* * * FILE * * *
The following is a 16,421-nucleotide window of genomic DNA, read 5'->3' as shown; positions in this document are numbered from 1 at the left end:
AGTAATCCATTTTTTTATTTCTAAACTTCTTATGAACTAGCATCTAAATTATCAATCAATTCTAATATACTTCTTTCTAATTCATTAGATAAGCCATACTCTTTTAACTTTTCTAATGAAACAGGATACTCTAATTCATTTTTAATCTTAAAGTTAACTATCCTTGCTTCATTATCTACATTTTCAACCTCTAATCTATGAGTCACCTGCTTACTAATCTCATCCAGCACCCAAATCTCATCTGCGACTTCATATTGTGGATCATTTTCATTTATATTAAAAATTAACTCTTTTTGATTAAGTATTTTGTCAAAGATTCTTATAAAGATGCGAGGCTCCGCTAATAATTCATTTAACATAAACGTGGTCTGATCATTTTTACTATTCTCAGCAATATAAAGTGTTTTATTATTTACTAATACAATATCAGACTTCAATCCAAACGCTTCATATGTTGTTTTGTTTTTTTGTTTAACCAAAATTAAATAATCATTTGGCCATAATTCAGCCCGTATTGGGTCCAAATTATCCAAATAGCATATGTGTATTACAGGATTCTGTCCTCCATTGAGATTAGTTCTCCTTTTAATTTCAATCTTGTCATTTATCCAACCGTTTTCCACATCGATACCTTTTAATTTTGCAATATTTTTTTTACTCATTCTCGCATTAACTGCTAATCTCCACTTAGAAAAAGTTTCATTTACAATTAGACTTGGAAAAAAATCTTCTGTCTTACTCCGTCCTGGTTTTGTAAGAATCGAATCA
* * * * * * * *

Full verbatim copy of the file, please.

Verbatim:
The following is a 16,421-nucleotide window of genomic DNA, read 5'->3' as shown; positions in this document are numbered from 1 at the left end:
AGTAATCCATTTTTTTATTTCTAAACTTCTTATGAACTAGCATCTAAATTATCAATCAATTCTAATATACTTCTTTCTAATTCATTAGATAAGCCATACTCTTTTAACTTTTCTAATGAAACAGGATACTCTAATTCATTTTTAATCTTAAAGTTAACTATCCTTGCTTCATTATCTACATTTTCAACCTCTAATCTATGAGTCACCTGCTTACTAATCTCATCCAGCACCCAAATCTCATCTGCGACTTCATATTGTGGATCATTTTCATTTATATTAAAAATTAACTCTTTTTGATTAAGTATTTTGTCAAAGATTCTTATAAAGATGCGAGGCTCCGCTAATAATTCATTTAACATAAACGTGGTCTGATCATTTTTACTATTCTCAGCAATATAAAGTGTTTTATTATTTACTAATACAATATCAGACTTCAATCCAAACGCTTCATATGTTGTTTTGTTTTTTTGTTTAACCAAAATTAAATAATCATTTGGCCATAATTCAGCCCGTATTGGGTCCAAATTATCCAAATAGCATATGTGTATTACAGGATTCTGTCCTCCATTGAGATTAGTTCTCCTTTTAATTTCAATCTTGTCATTTATCCAACCGTTTTCCACATCGATACCTTTTAATTTTGCAATATTTTTTTTACTCATTCTCGCATTAACTGCTAATCTCCACTTAGAAAAAGTTTCATTTACAATTAGACTTGGAAAAAAATCTTCTGTCTTACTCCGTCCTGGTTTTGTAAGAATCGAATCA